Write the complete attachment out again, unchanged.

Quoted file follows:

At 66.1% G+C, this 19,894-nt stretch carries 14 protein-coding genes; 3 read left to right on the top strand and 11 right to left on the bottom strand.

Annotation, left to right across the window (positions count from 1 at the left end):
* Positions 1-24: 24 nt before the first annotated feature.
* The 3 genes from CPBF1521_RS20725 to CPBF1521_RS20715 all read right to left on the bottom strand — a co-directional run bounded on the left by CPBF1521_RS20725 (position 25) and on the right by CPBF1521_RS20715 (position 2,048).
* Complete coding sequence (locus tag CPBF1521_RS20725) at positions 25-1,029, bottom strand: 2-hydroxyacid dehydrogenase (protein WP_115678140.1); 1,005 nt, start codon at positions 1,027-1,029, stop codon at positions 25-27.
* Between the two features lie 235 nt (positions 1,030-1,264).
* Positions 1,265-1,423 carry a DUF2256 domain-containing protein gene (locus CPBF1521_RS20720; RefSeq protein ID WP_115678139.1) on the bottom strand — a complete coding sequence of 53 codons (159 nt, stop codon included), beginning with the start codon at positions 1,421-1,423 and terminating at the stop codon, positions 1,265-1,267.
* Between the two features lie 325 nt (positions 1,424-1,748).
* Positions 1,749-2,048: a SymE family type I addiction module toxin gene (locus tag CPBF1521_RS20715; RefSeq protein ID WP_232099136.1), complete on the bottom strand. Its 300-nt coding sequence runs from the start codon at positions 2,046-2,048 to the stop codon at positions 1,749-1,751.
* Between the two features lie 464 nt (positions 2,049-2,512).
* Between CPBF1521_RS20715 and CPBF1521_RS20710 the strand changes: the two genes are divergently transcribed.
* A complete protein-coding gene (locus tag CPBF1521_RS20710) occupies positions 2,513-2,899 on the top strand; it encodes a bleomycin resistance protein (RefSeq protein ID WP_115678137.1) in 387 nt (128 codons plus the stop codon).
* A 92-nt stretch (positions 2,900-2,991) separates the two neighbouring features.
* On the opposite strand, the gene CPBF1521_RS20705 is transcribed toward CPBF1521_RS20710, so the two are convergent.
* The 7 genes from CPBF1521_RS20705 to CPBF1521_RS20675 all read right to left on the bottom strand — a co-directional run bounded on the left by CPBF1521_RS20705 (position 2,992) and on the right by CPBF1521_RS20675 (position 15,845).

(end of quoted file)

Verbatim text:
At 66.1% G+C, this 19,894-nt stretch carries 14 protein-coding genes; 3 read left to right on the top strand and 11 right to left on the bottom strand.

Annotation, left to right across the window (positions count from 1 at the left end):
* Positions 1-24: 24 nt before the first annotated feature.
* The 3 genes from CPBF1521_RS20725 to CPBF1521_RS20715 all read right to left on the bottom strand — a co-directional run bounded on the left by CPBF1521_RS20725 (position 25) and on the right by CPBF1521_RS20715 (position 2,048).
* Complete coding sequence (locus tag CPBF1521_RS20725) at positions 25-1,029, bottom strand: 2-hydroxyacid dehydrogenase (protein WP_115678140.1); 1,005 nt, start codon at positions 1,027-1,029, stop codon at positions 25-27.
* Between the two features lie 235 nt (positions 1,030-1,264).
* Positions 1,265-1,423 carry a DUF2256 domain-containing protein gene (locus CPBF1521_RS20720; RefSeq protein ID WP_115678139.1) on the bottom strand — a complete coding sequence of 53 codons (159 nt, stop codon included), beginning with the start codon at positions 1,421-1,423 and terminating at the stop codon, positions 1,265-1,267.
* Between the two features lie 325 nt (positions 1,424-1,748).
* Positions 1,749-2,048: a SymE family type I addiction module toxin gene (locus tag CPBF1521_RS20715; RefSeq protein ID WP_232099136.1), complete on the bottom strand. Its 300-nt coding sequence runs from the start codon at positions 2,046-2,048 to the stop codon at positions 1,749-1,751.
* Between the two features lie 464 nt (positions 2,049-2,512).
* Between CPBF1521_RS20715 and CPBF1521_RS20710 the strand changes: the two genes are divergently transcribed.
* A complete protein-coding gene (locus tag CPBF1521_RS20710) occupies positions 2,513-2,899 on the top strand; it encodes a bleomycin resistance protein (RefSeq protein ID WP_115678137.1) in 387 nt (128 codons plus the stop codon).
* A 92-nt stretch (positions 2,900-2,991) separates the two neighbouring features.
* On the opposite strand, the gene CPBF1521_RS20705 is transcribed toward CPBF1521_RS20710, so the two are convergent.
* The 7 genes from CPBF1521_RS20705 to CPBF1521_RS20675 all read right to left on the bottom strand — a co-directional run bounded on the left by CPBF1521_RS20705 (position 2,992) and on the right by CPBF1521_RS20675 (position 15,845).